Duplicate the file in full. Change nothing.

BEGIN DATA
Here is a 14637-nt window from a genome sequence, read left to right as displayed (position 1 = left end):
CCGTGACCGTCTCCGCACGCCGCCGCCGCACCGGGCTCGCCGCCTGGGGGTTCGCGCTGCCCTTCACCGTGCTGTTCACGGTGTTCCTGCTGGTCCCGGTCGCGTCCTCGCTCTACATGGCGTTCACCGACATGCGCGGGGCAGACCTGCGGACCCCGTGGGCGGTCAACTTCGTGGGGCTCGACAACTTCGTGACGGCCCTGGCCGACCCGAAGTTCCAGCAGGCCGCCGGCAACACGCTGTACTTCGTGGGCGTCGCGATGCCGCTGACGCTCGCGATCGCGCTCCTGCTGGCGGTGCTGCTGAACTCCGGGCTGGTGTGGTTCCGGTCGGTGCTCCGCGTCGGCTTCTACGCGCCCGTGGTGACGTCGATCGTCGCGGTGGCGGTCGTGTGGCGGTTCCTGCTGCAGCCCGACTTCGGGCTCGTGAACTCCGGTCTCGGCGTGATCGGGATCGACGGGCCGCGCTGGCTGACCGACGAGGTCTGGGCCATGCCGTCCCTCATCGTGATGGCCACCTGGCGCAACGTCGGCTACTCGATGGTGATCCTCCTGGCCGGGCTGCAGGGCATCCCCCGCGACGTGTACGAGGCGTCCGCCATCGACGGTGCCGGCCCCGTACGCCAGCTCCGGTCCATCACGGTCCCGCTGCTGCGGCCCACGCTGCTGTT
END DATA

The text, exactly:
Here is a 14637-nt window from a genome sequence, read left to right as displayed (position 1 = left end):
CCGTGACCGTCTCCGCACGCCGCCGCCGCACCGGGCTCGCCGCCTGGGGGTTCGCGCTGCCCTTCACCGTGCTGTTCACGGTGTTCCTGCTGGTCCCGGTCGCGTCCTCGCTCTACATGGCGTTCACCGACATGCGCGGGGCAGACCTGCGGACCCCGTGGGCGGTCAACTTCGTGGGGCTCGACAACTTCGTGACGGCCCTGGCCGACCCGAAGTTCCAGCAGGCCGCCGGCAACACGCTGTACTTCGTGGGCGTCGCGATGCCGCTGACGCTCGCGATCGCGCTCCTGCTGGCGGTGCTGCTGAACTCCGGGCTGGTGTGGTTCCGGTCGGTGCTCCGCGTCGGCTTCTACGCGCCCGTGGTGACGTCGATCGTCGCGGTGGCGGTCGTGTGGCGGTTCCTGCTGCAGCCCGACTTCGGGCTCGTGAACTCCGGTCTCGGCGTGATCGGGATCGACGGGCCGCGCTGGCTGACCGACGAGGTCTGGGCCATGCCGTCCCTCATCGTGATGGCCACCTGGCGCAACGTCGGCTACTCGATGGTGATCCTCCTGGCCGGGCTGCAGGGCATCCCCCGCGACGTGTACGAGGCGTCCGCCATCGACGGTGCCGGCCCCGTACGCCAGCTCCGGTCCATCACGGTCCCGCTGCTGCGGCCCACGCTGCTGTT